Even in its absence, companies that use such materials in their products would be wise to become more vigilant about the problem. The EU Conflict Minerals Regulation consist of a legal instrument made of a set of rules that one need to comply with, in order to import into the EU ore concentrates for the purpose of extracting 3TG. Uses for 3TG Conflict Minerals.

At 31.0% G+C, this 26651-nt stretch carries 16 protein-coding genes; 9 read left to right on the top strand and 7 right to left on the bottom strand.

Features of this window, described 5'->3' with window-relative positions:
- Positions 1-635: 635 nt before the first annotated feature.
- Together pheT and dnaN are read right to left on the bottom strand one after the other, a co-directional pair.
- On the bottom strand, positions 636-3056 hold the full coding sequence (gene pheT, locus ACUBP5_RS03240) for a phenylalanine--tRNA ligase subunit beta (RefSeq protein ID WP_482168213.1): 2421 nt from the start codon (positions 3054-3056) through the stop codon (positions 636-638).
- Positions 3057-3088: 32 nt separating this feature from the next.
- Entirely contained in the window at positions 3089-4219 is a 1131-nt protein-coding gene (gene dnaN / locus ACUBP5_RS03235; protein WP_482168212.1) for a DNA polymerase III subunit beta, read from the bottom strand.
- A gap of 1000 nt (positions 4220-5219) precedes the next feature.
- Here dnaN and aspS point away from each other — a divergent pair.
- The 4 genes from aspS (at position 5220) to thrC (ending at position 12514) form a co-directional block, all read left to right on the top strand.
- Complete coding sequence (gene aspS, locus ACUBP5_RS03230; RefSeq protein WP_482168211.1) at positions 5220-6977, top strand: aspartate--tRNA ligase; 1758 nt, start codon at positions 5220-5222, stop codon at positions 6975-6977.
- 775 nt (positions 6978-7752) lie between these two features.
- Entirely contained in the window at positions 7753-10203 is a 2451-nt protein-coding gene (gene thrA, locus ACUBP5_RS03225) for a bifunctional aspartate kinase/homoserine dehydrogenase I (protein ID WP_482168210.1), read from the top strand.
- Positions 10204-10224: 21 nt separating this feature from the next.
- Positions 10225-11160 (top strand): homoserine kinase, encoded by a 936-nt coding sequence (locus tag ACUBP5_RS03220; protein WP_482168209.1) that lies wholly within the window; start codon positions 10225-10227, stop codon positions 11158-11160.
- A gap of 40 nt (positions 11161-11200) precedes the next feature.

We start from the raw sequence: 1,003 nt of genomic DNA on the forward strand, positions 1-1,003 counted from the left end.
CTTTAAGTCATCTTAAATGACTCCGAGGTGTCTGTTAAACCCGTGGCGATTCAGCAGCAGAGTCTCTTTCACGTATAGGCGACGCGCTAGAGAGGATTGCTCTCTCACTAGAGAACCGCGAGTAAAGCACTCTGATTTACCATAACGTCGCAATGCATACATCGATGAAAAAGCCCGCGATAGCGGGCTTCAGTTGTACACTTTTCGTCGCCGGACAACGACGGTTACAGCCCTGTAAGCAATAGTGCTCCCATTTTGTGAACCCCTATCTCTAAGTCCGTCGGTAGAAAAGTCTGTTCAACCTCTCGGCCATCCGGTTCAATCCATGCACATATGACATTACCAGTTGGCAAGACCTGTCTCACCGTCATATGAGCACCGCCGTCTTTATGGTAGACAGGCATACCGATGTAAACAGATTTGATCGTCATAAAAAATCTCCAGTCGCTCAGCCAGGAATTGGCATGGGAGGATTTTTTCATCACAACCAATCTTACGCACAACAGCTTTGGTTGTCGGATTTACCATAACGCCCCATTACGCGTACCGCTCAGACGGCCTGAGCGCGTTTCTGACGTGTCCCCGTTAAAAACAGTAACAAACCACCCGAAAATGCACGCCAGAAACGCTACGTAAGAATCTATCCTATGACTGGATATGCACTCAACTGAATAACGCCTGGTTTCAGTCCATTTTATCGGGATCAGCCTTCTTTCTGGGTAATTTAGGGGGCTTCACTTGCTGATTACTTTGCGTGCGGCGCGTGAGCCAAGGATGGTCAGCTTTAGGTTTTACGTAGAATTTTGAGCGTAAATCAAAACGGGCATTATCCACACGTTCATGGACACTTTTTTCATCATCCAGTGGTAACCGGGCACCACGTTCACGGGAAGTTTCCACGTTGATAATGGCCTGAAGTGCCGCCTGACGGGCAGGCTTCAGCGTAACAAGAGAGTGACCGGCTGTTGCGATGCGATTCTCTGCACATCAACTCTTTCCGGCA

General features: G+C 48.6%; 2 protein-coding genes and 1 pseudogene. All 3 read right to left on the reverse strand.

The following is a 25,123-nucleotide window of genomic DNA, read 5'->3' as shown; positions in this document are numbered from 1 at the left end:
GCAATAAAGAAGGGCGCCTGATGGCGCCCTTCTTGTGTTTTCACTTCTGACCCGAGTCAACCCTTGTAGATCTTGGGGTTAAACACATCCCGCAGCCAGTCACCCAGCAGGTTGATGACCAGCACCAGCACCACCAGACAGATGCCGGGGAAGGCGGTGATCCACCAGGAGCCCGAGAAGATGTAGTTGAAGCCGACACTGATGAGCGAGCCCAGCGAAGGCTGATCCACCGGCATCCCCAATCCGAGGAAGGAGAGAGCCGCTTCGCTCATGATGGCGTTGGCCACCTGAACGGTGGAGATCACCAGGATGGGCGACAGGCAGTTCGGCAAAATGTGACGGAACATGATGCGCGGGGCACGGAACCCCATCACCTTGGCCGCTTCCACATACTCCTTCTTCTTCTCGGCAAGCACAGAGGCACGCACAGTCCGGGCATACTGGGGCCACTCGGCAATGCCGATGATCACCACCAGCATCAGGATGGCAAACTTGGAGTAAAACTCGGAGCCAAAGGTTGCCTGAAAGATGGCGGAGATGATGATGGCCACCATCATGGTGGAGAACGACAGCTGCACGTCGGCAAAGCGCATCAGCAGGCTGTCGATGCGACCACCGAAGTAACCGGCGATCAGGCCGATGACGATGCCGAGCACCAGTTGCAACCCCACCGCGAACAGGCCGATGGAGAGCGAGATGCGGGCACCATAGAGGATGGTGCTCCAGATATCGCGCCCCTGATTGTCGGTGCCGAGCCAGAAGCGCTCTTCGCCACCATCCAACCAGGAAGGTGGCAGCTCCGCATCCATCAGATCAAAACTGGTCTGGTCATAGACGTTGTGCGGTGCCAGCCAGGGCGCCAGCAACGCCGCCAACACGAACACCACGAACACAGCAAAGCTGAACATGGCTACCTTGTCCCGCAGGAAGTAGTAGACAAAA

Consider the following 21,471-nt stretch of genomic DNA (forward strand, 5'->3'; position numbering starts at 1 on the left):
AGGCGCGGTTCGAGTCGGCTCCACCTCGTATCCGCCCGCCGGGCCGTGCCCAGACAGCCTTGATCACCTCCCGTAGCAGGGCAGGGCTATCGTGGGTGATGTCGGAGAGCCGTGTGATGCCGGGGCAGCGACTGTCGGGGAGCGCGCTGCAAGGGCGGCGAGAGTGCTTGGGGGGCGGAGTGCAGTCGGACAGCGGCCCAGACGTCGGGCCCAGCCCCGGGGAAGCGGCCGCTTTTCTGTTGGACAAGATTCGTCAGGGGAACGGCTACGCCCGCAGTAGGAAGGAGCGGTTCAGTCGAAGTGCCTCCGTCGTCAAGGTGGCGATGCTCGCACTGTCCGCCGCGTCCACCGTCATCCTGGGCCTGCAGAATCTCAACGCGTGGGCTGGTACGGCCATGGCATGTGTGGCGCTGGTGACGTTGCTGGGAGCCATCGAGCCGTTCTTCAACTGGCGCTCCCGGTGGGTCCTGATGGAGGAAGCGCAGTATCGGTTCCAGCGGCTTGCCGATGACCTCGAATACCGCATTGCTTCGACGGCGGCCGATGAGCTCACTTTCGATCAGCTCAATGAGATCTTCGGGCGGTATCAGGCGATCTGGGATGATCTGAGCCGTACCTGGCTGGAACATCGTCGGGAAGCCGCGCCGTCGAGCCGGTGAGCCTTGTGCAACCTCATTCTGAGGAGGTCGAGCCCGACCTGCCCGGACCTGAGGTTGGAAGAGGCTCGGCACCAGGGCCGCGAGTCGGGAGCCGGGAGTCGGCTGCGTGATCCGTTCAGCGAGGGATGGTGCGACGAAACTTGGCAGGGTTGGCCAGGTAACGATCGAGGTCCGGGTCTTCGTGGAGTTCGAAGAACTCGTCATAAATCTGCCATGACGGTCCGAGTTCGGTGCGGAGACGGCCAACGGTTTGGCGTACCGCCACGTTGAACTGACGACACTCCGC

The United States Congress has associated the extraction and trade of tin, tungsten, tantalum, and gold ("Conflict Minerals") with human rights violations in the Democratic Republic of the Congo and adjoining countries (collectively, the "DRC"). Conflict minerals are resources that are mined and used to influence and finance armed conflict, human rights abuses, and violence. Last updated on 2022/05/21 Getac Statement against Use of "Conflict Minerals". Reducing the use of such conflict minerals is intended to help reduce funding for the armed groups contributing . Global Witness defines conflict resources as "natural resources whose systematic exploitation and trade in a context of conflict contribute to, benefit from or result in the commission of serious violations of . Policy Questions. On August 22, 2012, the Securities and Exchange Commission, acting pursuant to Section 1502 of the Dodd-Frank Wall Street Reform and Consumer Protection Act, adopted a final rule 1 that will require public companies to make disclosures about the use of "conflict minerals" in the products that they manufacture or contract to manufacture. Conflict Minerals refer to raw materials or minerals that come from a particular part of the world where conflict is occurring and affects the mining and trading of those materials. The term "conflict minerals" is defined as columbite-tantalite, also known as coltan (from which tantalum is derived); cassiterite (tin); gold; wolframite (tungsten); or their derivatives; or any other mineral or its derivatives determined by the Secretary of State to be financing conflict in the Democratic . Introduction . The conflict minerals rule faced legal challenges, as manufacturing industry representatives and the U.S. Chamber of Commerce argued that it was inadequate on economic and company size grounds and that it infringed on companies' rights under the First Amendment [Dynda Thomas, "Challenging the Conflict Minerals Rule: A Review of the DocketPetitioners' Brief and Amicus Briefs," Squire . Today, a small share of all tin, tantalum, tungsten and gold metals originate from the Democratic Republic of Congo (DRC) and are . In recognition of this humanitarian crisis and its links to global mineral trade, the Dodd-Frank Wall Street Reform Act and the U.S. Securities and Exchange Commission require publicly-held companies to perform diligence on any tin, tungsten, tantalum and gold in their products to determine whether such minerals originated from mines, smelters or refiners that finance conflict in the . These minerals can enter multinational companies' supply chains, and are . Uses for 3TG Conflict Minerals. These tools support suppliers - both established companies and new entrants - looking to create or enhance minerals reporting programs. Conflict minerals, as defined by US legislation, currently include the metals tantalum, tin, tungsten and gold, which are the derivatives of the minerals cassiterite, columbite-tantalite and wolframite, respectively. Responsible mineral sourcing can help avoid both human rights abuses as well as the contribution to conflict fuelled by the extraction and trade of minerals. "Conflict minerals were kind of 'in fashion' a few years ago and companies were actually putting quite a lot of effort there," he says. Two regulations cover conflict minerals. Forced labor and child labor are common, as are violence, corruption and . Miners bring gold powder to gold dealerships, where it is weighed and tested.